A PICTURE OF MY UNCLE UNICYCLING IN FRONT OF OUR OLD HOUSE
Your father rides down a street
too bright for any memory
with his jacket over his head
to block the sun. His body is bent
like a crow, arms out like two wings
as he pedals blind down an empty street.
Thank God it’s empty, thank God
his faith is larger than a mustard seed—
otherwise we wouldn’t be having
this conversation. Not with you, at least.
Dad says they rode blindfolded
all the time. That was half the fun.
I don’t think I’d walk, let alone unicycle,
blindly down a road I didn’t know.
But that’s why I have the faith of a dust-
flake, and you are suspended,
mid-air above me
ODE TO THE SIXTEEN-FOOT UNICYCLE
One-wheeled levitator, sixteen
feet but legless—
You once rode over power-lines,
from cherry trees, out of my grandmother’s
bedroom window, built
by my father who was just a kid,
who became an engineer because
his older brother did—
and what were you? And where
did you come from?
You rode at midnight
down Mt Tabor road,
where my father invented the world
from the sky down.
Without a jacket, without shoes,
he rode you like a giraffe
in a world without streetlamps
I see you in the shed, strapped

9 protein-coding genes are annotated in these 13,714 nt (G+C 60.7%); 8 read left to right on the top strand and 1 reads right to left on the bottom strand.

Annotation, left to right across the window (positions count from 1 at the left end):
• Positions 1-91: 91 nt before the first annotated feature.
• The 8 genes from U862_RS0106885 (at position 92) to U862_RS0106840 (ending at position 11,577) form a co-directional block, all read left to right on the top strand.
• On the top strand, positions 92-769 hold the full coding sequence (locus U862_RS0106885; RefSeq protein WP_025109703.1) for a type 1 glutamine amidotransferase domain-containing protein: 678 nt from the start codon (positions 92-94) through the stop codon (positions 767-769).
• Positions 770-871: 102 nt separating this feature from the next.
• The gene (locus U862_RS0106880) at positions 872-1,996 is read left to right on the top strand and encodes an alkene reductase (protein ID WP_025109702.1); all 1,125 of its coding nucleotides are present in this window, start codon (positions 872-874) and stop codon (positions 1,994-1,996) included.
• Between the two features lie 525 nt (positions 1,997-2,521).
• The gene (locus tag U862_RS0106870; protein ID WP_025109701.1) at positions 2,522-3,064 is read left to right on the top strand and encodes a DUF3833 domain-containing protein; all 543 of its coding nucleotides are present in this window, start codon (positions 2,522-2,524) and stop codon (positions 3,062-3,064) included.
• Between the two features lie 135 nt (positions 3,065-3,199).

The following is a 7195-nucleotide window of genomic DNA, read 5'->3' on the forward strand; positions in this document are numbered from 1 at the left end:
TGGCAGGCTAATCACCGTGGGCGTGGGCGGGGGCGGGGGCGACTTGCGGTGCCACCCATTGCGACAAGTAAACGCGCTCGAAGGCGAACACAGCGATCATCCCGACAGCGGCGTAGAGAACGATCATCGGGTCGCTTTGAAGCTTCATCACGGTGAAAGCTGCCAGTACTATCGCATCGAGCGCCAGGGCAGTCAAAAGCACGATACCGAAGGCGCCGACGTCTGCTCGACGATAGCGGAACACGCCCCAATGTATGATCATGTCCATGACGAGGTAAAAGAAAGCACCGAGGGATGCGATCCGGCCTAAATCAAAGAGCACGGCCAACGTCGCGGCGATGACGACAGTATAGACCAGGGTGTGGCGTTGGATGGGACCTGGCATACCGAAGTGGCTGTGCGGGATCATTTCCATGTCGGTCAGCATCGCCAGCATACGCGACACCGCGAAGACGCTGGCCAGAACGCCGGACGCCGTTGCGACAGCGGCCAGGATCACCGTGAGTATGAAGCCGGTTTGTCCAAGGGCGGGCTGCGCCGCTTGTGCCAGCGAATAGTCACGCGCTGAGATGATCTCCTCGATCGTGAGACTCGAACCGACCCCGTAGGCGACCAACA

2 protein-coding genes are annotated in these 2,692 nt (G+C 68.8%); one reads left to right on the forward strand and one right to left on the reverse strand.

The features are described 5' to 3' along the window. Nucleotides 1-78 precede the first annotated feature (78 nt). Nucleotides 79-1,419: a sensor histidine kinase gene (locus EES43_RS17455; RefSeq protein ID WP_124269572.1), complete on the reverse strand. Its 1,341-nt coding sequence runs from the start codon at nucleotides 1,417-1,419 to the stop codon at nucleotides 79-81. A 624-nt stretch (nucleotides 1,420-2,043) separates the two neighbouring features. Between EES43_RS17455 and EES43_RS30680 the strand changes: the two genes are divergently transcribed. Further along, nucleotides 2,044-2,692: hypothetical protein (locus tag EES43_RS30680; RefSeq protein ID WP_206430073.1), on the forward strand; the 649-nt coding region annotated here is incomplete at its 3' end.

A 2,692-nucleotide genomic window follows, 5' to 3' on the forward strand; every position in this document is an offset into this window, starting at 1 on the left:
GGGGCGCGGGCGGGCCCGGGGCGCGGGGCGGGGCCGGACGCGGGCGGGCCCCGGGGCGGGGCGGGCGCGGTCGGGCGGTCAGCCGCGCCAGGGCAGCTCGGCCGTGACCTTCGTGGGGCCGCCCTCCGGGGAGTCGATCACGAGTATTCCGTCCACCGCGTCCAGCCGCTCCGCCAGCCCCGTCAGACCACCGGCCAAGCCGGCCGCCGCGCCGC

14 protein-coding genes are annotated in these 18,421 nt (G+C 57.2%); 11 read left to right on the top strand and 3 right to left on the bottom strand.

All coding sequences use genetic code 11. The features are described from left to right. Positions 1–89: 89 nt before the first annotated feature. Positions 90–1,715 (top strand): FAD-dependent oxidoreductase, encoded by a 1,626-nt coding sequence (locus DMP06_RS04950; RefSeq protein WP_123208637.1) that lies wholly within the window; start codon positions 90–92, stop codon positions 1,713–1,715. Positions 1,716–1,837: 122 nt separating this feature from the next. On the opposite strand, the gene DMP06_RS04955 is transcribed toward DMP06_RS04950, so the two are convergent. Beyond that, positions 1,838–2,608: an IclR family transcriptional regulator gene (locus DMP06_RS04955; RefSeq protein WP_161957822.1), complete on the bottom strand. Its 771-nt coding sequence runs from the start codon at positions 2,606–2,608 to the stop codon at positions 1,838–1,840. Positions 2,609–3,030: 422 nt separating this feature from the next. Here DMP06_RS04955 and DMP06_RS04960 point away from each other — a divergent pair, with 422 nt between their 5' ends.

to the ceiling as if in an asylum
chair, wild and incomprehensible—
Now, you are dusted
and dilapidated, your chains are black
he says it would be dangerous now,
to fall from your height,
bones break when you’re older—
I wish I was brave enough
to ride you from one end of the world
to the other, because when
my father is gone, who will take you? And what will be done with your bones?
THE KANGAROO MAN
You know how my friend died? Dad asks me.
He died because there was a kangaroo
in the road. Because he didn’t want to hit it,
and slammed on his breaks. A car
ploughed right through him, you know.
So when you see something
in the road, he says, hit it. Don’t
stop, don’t swerve. Humans
are rarer than animals.
Despite Dad’s warning, I brake
when I see deer up on that hill. It’s reflex.
I look around, but the road is clear: no cars,
no kangaroos. I live another day.
I remember the dead man’s funeral,
how his wife came up to everyone
and smiled, thanking them for being here.
She seemed awfully brave to me.
I didn’t know what to call her,
or her husband. I almost
called him the Kangaroo Man.
But I wonder, even if I had called him
that name, would she have understood?
Could she remember being a girl, remembering
only how people die, not how they live—
Or could she realize that that night in Australia,
the people who drove by saw what was left
of the car and the ambulance lights, but never
the body? Only that shitty kangaroo on
the side of the road, rotting in glory?
Meg Eden‘s work has been published in various magazines, been nominated for a Pushcart Prize, and received the 2012 Henrietta Spiegel Creative Writing Award. Her collections include Your Son (The Florence Kahn Memorial Award) and Rotary Phones and Facebook (Dancing Girl Press). She teaches at the University of Maryland. Check out her work here.